By Ed Huyck
By Melissa Wray
By Patrick Strait
By Jonathan McJunkin
By B Fresh Photography
By Ryan Siverson
By Kendra Sundvall
By Ed Huyck
Sommers's show looks at icons of choice, from the comic Kasper (who considers and refuses the deal with the devil) to Faust himself. Apples magically appear, hovering in the air, while wine glasses refill themselves, doors open and shut, and candles light without apparent human intervention. The result is a melding of narrative and image, an exploration of free will and its ramifications. Heady stuff, sure, but in Sommers's adept hands, these concepts promise to surface in the form of a wildly imagistic black comedy. How intellectual can a show be with the line, "Breasticus Magnificus?"
There in the conjunction of mammaries and Mephistopheles lies Sommers's distinctive style. "You know immediately you are in the universe of Michael Sommers," Bithers explains. "His work is so visually stunning. He has such a balance between playfulness and...a dark and individualistic sensibility. He's able to tap into the childlike part of him, but from a very adult, late-20th-century perspective. His work is dark and wonderful."
Bither uses phrases like "disturbed circus carnival" and "decrepit Americana" to describe the look of Sommers's show. Loren Niemi describes the same aesthetic in a set piece from the Bad Jazz show Forgiveness and Loss. "There were two banners that hung on each side of the stage," he recalls. "On one is an... unhappy man in an overcoat, hat pulled down, carrying suitcases while a cloud rains upon him. This image is the essential manifestation of Michael's aesthetic: visual simplicity coupled with metaphoric reference. It is a mix of classically naive folk and vaudeville styles. It speaks to me directly; it satisfies. It leaves me with little moments of emotional content so precise and powerful I reference them in memory months after the fact."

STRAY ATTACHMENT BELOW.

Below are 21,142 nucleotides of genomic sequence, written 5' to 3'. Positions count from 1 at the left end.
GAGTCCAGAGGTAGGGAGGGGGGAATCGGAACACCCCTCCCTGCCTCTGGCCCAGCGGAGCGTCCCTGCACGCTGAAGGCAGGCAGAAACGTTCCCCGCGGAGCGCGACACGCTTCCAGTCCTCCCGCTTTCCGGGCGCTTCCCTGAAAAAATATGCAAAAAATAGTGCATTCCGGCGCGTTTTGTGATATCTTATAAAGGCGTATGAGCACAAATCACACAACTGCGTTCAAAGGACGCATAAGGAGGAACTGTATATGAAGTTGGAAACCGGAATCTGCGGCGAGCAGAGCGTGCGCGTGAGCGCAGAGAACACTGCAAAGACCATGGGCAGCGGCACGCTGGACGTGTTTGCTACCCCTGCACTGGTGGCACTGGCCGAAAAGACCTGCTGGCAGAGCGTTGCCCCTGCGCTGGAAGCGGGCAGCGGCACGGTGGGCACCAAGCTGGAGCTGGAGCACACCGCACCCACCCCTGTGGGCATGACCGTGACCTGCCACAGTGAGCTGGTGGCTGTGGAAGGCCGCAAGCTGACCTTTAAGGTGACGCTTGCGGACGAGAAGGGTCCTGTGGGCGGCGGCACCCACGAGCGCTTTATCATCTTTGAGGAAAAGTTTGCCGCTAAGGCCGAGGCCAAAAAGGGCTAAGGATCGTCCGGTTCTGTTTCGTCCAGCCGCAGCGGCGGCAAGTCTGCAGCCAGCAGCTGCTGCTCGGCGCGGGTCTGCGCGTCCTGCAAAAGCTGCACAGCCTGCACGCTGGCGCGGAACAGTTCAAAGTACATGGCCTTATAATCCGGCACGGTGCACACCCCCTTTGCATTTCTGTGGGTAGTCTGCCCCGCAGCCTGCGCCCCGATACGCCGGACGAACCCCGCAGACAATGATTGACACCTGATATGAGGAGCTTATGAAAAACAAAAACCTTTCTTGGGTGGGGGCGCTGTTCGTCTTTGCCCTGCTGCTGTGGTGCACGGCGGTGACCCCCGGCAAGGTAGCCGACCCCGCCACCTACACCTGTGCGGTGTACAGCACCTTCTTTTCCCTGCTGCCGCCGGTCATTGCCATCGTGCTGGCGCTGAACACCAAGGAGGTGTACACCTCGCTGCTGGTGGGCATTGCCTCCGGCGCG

Indeed, in rehearsal Sommers's attention to visual detail is intense--almost comically obsessive. Take the scene called "Dante and Marmoset with the Poodle." It begins with Kate Brehn marching a wooden furry dog with big dumb poodle eyes. The poodle pauses, her hind legs go up, and we hear: PSSSSSSSSSS.
"Great, great. Let the peeing be the business, Kate. That's all we need," Sommers interjects while untangling his marionette, Dante--a many-jointed, four-legged, horned (and horny) creature. The poodle pees and Sommers's Dante peers out from stage right. He sniffs. The poodle wags its poodle butt. Dante crawls onstage and growls with glee. His head spins around, Exorciststyle. He sprints to the poodle and rises on his hind legs. His hips thrust back and forth and his head lolls back. His long corded tail waves in the air. The poodle pants.
Sommers's head peeks over the stage: "How does that look, Julian? Is the story clear?" McFaul laughs and Sommers asks, "The humping bit is worth it, right? I mean the audience paid 15 bucks."
Though he may have been joking, here, underneath the comment, lies another one of Sommers's current obsessions: People are actually going to see this show, and what if it's a disaster? "I was talking to Philip Bither early on about the show," Sommers recalls, "and I said, 'You know, it might totally crash and burn. It might be the stinkiest thing ever.' And Philip said, 'Well that's great. If it's a failure, it's a failure. Just make sure if it sucks, it really sucks.'"
A Prelude to Faust plays at Patrick's Cabaret from November 18 through December 6; 375-7622.
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